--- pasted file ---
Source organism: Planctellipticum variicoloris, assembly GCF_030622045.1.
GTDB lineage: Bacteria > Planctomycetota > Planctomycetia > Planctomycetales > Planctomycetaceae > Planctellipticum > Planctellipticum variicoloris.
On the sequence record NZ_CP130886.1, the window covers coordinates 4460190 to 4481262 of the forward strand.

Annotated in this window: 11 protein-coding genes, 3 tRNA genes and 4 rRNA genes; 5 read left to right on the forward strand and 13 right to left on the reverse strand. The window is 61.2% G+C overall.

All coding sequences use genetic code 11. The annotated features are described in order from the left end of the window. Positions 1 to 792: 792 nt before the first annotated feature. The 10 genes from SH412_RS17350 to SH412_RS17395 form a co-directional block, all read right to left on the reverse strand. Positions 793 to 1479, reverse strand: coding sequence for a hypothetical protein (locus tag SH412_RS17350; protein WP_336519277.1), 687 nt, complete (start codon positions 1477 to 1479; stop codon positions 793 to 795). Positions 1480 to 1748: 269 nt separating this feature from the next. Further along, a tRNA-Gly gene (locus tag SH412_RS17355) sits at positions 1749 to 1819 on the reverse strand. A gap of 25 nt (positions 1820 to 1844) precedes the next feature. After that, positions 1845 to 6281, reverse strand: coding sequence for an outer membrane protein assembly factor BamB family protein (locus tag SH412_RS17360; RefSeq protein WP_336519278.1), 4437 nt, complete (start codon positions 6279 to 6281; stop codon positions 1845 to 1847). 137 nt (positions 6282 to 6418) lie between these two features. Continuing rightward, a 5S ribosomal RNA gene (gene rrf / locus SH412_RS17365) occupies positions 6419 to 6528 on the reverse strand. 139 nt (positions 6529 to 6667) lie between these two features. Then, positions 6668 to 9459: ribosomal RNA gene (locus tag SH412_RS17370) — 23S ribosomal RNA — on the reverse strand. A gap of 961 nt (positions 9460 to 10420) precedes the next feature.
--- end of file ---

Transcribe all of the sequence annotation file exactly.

Source organism: Planctellipticum variicoloris, assembly GCF_030622045.1.
GTDB lineage: Bacteria > Planctomycetota > Planctomycetia > Planctomycetales > Planctomycetaceae > Planctellipticum > Planctellipticum variicoloris.
On the sequence record NZ_CP130886.1, the window covers coordinates 4460190 to 4481262 of the forward strand.

Annotated in this window: 11 protein-coding genes, 3 tRNA genes and 4 rRNA genes; 5 read left to right on the forward strand and 13 right to left on the reverse strand. The window is 61.2% G+C overall.

All coding sequences use genetic code 11. The annotated features are described in order from the left end of the window. Positions 1 to 792: 792 nt before the first annotated feature. The 10 genes from SH412_RS17350 to SH412_RS17395 form a co-directional block, all read right to left on the reverse strand. Positions 793 to 1479, reverse strand: coding sequence for a hypothetical protein (locus tag SH412_RS17350; protein WP_336519277.1), 687 nt, complete (start codon positions 1477 to 1479; stop codon positions 793 to 795). Positions 1480 to 1748: 269 nt separating this feature from the next. Further along, a tRNA-Gly gene (locus tag SH412_RS17355) sits at positions 1749 to 1819 on the reverse strand. A gap of 25 nt (positions 1820 to 1844) precedes the next feature. After that, positions 1845 to 6281, reverse strand: coding sequence for an outer membrane protein assembly factor BamB family protein (locus tag SH412_RS17360; RefSeq protein WP_336519278.1), 4437 nt, complete (start codon positions 6279 to 6281; stop codon positions 1845 to 1847). 137 nt (positions 6282 to 6418) lie between these two features. Continuing rightward, a 5S ribosomal RNA gene (gene rrf / locus SH412_RS17365) occupies positions 6419 to 6528 on the reverse strand. 139 nt (positions 6529 to 6667) lie between these two features. Then, positions 6668 to 9459: ribosomal RNA gene (locus tag SH412_RS17370) — 23S ribosomal RNA — on the reverse strand. A gap of 961 nt (positions 9460 to 10420) precedes the next feature.